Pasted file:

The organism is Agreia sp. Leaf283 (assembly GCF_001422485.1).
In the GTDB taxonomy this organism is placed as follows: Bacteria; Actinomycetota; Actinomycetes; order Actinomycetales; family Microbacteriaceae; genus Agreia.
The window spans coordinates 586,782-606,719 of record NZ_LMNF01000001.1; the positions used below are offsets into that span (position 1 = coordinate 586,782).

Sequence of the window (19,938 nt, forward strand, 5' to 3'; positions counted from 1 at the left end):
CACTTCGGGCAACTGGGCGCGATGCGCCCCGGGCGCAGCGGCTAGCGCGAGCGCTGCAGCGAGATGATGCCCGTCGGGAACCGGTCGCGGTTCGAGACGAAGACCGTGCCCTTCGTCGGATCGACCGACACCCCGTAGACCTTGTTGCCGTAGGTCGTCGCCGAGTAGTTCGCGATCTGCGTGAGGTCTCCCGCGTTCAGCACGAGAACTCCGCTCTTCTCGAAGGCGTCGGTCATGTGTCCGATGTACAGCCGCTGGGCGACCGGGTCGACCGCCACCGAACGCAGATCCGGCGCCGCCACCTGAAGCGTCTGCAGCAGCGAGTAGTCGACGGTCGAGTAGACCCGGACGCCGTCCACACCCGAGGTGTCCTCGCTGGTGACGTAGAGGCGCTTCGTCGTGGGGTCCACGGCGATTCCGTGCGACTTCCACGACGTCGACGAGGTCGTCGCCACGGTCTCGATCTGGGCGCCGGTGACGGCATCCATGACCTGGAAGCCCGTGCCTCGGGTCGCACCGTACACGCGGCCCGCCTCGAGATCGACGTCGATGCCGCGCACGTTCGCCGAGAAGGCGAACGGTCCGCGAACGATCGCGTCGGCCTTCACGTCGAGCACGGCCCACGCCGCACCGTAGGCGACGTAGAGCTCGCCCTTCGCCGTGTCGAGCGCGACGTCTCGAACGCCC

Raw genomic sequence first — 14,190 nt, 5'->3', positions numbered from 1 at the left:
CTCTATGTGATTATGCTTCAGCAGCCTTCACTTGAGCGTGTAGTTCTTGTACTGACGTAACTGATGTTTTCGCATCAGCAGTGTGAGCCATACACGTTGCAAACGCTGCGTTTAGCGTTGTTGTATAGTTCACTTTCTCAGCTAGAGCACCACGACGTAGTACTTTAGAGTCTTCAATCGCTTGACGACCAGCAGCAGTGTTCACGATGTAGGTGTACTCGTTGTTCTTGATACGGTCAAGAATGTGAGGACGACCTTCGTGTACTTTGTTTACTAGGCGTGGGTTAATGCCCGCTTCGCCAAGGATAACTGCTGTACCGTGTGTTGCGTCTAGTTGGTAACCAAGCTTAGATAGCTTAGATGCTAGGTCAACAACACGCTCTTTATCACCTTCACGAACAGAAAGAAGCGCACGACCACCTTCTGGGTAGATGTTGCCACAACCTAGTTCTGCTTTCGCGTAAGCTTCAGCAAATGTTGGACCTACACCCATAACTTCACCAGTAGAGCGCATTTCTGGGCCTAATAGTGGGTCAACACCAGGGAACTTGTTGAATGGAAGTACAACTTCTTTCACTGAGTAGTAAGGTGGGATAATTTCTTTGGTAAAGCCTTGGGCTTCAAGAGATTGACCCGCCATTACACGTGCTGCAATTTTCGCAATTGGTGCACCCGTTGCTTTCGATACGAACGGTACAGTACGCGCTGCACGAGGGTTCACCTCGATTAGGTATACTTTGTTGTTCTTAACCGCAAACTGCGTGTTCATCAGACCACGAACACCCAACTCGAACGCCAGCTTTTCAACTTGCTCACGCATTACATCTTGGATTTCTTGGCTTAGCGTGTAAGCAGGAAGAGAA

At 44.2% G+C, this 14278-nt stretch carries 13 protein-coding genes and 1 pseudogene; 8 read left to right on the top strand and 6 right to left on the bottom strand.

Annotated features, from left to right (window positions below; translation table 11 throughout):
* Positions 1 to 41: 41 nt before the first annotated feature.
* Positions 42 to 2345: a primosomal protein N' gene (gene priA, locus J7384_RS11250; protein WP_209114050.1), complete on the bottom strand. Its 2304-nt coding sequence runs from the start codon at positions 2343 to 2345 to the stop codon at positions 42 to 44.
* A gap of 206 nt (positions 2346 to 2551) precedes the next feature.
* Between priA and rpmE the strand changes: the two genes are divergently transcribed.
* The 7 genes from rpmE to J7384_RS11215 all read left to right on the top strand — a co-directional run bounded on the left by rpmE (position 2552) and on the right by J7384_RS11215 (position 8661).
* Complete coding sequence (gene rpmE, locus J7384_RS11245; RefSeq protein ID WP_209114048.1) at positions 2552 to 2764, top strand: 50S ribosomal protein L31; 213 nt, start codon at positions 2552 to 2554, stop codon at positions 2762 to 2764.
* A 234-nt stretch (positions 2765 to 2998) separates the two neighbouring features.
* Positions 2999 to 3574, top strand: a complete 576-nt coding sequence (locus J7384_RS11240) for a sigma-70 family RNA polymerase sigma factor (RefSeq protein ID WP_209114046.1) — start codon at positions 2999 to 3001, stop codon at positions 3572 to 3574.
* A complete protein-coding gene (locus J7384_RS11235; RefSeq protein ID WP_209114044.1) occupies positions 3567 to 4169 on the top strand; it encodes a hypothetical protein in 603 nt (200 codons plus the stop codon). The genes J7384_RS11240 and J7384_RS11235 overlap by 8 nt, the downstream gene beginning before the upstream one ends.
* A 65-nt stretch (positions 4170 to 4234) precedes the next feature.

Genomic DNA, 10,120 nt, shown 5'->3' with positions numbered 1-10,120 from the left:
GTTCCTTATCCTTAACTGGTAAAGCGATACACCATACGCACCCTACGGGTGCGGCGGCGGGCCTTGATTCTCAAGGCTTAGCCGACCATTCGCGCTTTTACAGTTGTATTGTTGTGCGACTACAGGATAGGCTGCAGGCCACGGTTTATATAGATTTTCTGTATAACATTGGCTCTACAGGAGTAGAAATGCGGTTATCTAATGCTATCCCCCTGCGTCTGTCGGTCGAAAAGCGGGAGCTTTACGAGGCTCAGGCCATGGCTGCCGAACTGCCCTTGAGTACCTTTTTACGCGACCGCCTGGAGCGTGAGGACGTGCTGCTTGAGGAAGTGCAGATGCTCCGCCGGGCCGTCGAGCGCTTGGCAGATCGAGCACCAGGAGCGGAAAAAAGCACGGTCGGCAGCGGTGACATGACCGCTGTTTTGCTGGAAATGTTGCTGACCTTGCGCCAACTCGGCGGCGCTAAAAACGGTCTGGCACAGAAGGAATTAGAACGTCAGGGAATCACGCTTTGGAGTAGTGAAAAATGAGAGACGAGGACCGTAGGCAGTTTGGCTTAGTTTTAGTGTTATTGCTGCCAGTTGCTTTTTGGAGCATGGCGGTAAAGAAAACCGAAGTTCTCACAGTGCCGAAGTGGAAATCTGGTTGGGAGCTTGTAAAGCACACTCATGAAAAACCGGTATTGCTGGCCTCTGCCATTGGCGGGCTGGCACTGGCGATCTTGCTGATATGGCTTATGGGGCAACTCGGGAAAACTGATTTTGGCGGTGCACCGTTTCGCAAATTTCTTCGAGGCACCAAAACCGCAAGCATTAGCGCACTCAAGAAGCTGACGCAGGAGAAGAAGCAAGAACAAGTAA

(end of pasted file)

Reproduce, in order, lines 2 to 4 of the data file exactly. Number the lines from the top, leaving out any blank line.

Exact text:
In the GTDB taxonomy this organism is placed as follows: Bacteria; Actinomycetota; Actinomycetes; order Actinomycetales; family Microbacteriaceae; genus Agreia.
The window spans coordinates 586,782-606,719 of record NZ_LMNF01000001.1; the positions used below are offsets into that span (position 1 = coordinate 586,782).

Sequence of the window (19,938 nt, forward strand, 5' to 3'; positions counted from 1 at the left end):